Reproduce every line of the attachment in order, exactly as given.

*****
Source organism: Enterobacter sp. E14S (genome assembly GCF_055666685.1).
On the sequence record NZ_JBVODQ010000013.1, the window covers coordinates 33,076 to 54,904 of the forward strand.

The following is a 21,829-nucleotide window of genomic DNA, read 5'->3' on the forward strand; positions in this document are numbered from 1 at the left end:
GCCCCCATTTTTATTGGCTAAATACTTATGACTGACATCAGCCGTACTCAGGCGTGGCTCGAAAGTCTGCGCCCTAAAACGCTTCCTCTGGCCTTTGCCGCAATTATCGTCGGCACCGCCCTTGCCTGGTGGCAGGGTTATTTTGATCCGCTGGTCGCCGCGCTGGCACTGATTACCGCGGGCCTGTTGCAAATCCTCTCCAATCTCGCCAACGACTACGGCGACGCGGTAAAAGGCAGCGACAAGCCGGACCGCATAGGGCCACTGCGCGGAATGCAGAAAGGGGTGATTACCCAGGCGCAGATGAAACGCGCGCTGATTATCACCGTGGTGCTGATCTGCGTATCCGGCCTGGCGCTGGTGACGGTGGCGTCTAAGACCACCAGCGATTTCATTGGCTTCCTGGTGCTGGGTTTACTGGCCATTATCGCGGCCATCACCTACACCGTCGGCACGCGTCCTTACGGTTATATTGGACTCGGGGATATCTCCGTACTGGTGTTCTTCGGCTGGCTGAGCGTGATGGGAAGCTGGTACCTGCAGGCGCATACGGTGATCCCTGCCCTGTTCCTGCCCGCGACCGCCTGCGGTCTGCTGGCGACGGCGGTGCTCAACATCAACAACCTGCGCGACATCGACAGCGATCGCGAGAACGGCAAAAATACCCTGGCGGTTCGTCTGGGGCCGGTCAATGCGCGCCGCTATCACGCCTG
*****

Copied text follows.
Source organism: Enterobacter sp. E14S (genome assembly GCF_055666685.1).
On the sequence record NZ_JBVODQ010000013.1, the window covers coordinates 33,076 to 54,904 of the forward strand.

The following is a 21,829-nucleotide window of genomic DNA, read 5'->3' on the forward strand; positions in this document are numbered from 1 at the left end:
GCCCCCATTTTTATTGGCTAAATACTTATGACTGACATCAGCCGTACTCAGGCGTGGCTCGAAAGTCTGCGCCCTAAAACGCTTCCTCTGGCCTTTGCCGCAATTATCGTCGGCACCGCCCTTGCCTGGTGGCAGGGTTATTTTGATCCGCTGGTCGCCGCGCTGGCACTGATTACCGCGGGCCTGTTGCAAATCCTCTCCAATCTCGCCAACGACTACGGCGACGCGGTAAAAGGCAGCGACAAGCCGGACCGCATAGGGCCACTGCGCGGAATGCAGAAAGGGGTGATTACCCAGGCGCAGATGAAACGCGCGCTGATTATCACCGTGGTGCTGATCTGCGTATCCGGCCTGGCGCTGGTGACGGTGGCGTCTAAGACCACCAGCGATTTCATTGGCTTCCTGGTGCTGGGTTTACTGGCCATTATCGCGGCCATCACCTACACCGTCGGCACGCGTCCTTACGGTTATATTGGACTCGGGGATATCTCCGTACTGGTGTTCTTCGGCTGGCTGAGCGTGATGGGAAGCTGGTACCTGCAGGCGCATACGGTGATCCCTGCCCTGTTCCTGCCCGCGACCGCCTGCGGTCTGCTGGCGACGGCGGTGCTCAACATCAACAACCTGCGCGACATCGACAGCGATCGCGAGAACGGCAAAAATACCCTGGCGGTTCGTCTGGGGCCGGTCAATGCGCGCCGCTATCACGCCTG